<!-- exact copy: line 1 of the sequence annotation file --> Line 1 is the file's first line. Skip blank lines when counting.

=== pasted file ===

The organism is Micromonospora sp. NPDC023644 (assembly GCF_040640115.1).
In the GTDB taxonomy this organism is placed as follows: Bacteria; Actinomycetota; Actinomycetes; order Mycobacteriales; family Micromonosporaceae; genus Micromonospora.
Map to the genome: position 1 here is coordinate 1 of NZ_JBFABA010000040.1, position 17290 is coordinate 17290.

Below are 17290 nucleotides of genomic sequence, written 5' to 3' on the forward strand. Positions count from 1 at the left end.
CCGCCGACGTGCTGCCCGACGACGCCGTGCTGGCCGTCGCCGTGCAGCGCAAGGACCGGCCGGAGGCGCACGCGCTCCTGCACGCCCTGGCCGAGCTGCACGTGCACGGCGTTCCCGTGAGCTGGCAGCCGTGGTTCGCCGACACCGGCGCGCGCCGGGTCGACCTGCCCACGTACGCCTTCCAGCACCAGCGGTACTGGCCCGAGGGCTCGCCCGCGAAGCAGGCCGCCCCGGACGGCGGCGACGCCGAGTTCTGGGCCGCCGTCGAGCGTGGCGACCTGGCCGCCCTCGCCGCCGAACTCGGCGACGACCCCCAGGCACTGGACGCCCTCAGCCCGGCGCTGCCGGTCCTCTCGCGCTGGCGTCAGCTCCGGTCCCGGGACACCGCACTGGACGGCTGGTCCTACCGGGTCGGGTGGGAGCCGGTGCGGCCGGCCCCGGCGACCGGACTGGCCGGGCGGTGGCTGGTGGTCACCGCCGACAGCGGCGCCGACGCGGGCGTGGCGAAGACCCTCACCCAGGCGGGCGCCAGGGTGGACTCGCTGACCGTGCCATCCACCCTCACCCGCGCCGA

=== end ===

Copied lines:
The organism is Micromonospora sp. NPDC023644 (assembly GCF_040640115.1).